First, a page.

In the New Testament, Paul and Barnabas made many converts. Scripture says that they urged those new believers with these words: “By God’s grace remain faithful.” This is very interesting advice.
The new converts were not simply told “Remain faithful,” as if faithfulness was something they could achieve on their own. Had that been the case, they might have devised some formula of disciplines, thinking that by doing certain acts and saying certain words they would be what Christians are supposed to be. They might have written scores of “How To” books and appointed people with charisma or leadership qualities to rise above the rest and tell them what to do. They might have fallen into the trap of feeling spiritually smug when they achieved and guilty when they fell short.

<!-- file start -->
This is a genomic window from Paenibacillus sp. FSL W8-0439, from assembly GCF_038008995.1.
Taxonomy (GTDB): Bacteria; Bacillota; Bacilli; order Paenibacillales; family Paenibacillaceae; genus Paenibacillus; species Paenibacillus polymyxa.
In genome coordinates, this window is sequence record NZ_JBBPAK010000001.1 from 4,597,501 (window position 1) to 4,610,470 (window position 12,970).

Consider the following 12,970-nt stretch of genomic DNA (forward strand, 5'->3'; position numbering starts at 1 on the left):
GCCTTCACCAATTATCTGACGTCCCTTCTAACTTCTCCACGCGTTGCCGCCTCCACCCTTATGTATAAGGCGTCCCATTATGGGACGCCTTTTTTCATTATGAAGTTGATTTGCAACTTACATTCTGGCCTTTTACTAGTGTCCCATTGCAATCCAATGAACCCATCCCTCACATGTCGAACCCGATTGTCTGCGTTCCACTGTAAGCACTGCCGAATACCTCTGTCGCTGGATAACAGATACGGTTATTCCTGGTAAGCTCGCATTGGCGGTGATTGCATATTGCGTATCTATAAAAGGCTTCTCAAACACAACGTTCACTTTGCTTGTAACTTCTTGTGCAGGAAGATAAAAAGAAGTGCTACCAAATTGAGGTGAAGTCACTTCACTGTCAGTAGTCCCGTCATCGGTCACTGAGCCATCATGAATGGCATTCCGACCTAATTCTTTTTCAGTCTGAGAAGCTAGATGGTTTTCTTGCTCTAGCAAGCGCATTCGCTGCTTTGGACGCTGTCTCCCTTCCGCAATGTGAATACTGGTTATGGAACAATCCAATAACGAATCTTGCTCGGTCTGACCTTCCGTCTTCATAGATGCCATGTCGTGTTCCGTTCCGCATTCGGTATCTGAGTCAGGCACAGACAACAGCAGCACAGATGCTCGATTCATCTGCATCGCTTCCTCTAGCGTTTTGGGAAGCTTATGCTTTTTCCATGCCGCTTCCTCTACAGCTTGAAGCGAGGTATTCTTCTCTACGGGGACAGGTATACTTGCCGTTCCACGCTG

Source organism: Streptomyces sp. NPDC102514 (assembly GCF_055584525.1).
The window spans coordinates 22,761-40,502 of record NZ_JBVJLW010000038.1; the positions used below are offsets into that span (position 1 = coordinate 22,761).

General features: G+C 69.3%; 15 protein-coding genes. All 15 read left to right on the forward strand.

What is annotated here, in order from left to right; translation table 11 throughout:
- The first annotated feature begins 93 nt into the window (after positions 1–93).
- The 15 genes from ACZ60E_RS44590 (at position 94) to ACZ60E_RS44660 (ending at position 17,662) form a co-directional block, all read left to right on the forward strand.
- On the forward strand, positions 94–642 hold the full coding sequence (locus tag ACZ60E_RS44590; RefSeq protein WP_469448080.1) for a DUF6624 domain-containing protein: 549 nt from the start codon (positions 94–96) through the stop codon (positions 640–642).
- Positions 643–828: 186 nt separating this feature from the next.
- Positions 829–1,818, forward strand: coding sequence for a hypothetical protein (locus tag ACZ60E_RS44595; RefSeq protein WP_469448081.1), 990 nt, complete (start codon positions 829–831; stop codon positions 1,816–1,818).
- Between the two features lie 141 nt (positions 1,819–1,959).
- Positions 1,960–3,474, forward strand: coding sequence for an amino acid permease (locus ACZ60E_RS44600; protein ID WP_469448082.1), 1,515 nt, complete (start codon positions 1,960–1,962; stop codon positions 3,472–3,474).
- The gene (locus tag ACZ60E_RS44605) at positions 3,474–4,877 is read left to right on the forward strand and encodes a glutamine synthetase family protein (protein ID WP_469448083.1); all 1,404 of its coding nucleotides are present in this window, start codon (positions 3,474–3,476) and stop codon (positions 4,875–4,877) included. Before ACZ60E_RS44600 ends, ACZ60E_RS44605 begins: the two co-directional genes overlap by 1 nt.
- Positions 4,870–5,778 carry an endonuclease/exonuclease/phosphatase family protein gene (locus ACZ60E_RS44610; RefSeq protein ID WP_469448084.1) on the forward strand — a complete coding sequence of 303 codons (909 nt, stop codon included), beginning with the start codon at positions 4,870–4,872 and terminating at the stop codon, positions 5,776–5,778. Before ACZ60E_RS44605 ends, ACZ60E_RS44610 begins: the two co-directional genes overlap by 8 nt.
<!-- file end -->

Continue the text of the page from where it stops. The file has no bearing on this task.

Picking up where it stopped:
Instead they were told that the key to faithfulness was God’s grace.
I can relate to those converts. Without God’s grace, there is no chance of my spiritual survival. Still, in my everyday life, it’s to my own benefit to maintain communion with God, to seek divine direction, to then choose His ways over my own, etc. I want – even try – to live that way, but ultimately it is only by His grace that I even come close.
The cycle continues. God gives me grace… I try to remain faithful… He gives me grace… I try to remain faithful… He gives me grace… And so forth.
Smith Wigglesworth, a follower of God who lived from 1859 to 1947, said “Pray as though it all depends on God, and work as though it all depends on you.”
Likewise, Paul and Barnabas said “By God’s grace remain faithful.”